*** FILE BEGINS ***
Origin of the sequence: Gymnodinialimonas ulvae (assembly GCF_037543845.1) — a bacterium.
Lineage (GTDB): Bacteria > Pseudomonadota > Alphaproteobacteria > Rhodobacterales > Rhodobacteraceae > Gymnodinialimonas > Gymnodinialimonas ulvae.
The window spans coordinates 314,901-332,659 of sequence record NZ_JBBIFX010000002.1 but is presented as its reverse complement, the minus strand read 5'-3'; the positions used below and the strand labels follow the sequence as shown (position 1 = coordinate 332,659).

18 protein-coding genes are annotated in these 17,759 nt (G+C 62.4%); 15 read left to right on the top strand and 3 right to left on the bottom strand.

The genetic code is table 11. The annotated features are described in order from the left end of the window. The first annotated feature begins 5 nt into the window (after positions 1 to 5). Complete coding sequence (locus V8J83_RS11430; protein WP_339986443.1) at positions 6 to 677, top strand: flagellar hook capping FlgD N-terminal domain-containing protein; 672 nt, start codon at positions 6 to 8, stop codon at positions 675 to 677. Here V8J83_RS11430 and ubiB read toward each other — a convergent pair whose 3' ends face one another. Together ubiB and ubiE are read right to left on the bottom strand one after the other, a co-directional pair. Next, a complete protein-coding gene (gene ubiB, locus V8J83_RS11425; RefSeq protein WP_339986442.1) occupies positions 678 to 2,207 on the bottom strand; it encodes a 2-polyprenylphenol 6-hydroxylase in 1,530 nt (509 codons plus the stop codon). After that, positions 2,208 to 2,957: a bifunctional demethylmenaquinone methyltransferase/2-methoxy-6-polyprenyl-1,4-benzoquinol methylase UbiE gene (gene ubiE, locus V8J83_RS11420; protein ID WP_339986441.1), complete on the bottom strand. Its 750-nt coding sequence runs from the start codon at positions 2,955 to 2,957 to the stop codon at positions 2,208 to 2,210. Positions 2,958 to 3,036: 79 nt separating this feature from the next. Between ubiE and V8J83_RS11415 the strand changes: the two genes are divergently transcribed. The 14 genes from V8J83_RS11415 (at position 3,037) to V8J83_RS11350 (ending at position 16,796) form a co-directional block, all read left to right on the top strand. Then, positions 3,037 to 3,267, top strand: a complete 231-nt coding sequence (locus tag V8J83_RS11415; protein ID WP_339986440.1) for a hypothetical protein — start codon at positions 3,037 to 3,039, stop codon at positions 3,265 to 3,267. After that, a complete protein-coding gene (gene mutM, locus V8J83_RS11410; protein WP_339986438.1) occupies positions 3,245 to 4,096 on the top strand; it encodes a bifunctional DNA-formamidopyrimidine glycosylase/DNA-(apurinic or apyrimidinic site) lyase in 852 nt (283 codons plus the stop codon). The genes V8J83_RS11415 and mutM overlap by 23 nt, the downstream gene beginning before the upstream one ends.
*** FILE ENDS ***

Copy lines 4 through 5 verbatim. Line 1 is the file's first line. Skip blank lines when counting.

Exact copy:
18 protein-coding genes are annotated in these 17,759 nt (G+C 62.4%); 15 read left to right on the top strand and 3 right to left on the bottom strand.

The genetic code is table 11. The annotated features are described in order from the left end of the window. The first annotated feature begins 5 nt into the window (after positions 1 to 5). Complete coding sequence (locus V8J83_RS11430; protein WP_339986443.1) at positions 6 to 677, top strand: flagellar hook capping FlgD N-terminal domain-containing protein; 672 nt, start codon at positions 6 to 8, stop codon at positions 675 to 677. Here V8J83_RS11430 and ubiB read toward each other — a convergent pair whose 3' ends face one another. Together ubiB and ubiE are read right to left on the bottom strand one after the other, a co-directional pair. Next, a complete protein-coding gene (gene ubiB, locus V8J83_RS11425; RefSeq protein WP_339986442.1) occupies positions 678 to 2,207 on the bottom strand; it encodes a 2-polyprenylphenol 6-hydroxylase in 1,530 nt (509 codons plus the stop codon). After that, positions 2,208 to 2,957: a bifunctional demethylmenaquinone methyltransferase/2-methoxy-6-polyprenyl-1,4-benzoquinol methylase UbiE gene (gene ubiE, locus V8J83_RS11420; protein ID WP_339986441.1), complete on the bottom strand. Its 750-nt coding sequence runs from the start codon at positions 2,955 to 2,957 to the stop codon at positions 2,208 to 2,210. Positions 2,958 to 3,036: 79 nt separating this feature from the next. Between ubiE and V8J83_RS11415 the strand changes: the two genes are divergently transcribed. The 14 genes from V8J83_RS11415 (at position 3,037) to V8J83_RS11350 (ending at position 16,796) form a co-directional block, all read left to right on the top strand. Then, positions 3,037 to 3,267, top strand: a complete 231-nt coding sequence (locus tag V8J83_RS11415; protein ID WP_339986440.1) for a hypothetical protein — start codon at positions 3,037 to 3,039, stop codon at positions 3,265 to 3,267. After that, a complete protein-coding gene (gene mutM, locus V8J83_RS11410; protein WP_339986438.1) occupies positions 3,245 to 4,096 on the top strand; it encodes a bifunctional DNA-formamidopyrimidine glycosylase/DNA-(apurinic or apyrimidinic site) lyase in 852 nt (283 codons plus the stop codon). The genes V8J83_RS11415 and mutM overlap by 23 nt, the downstream gene beginning before the upstream one ends.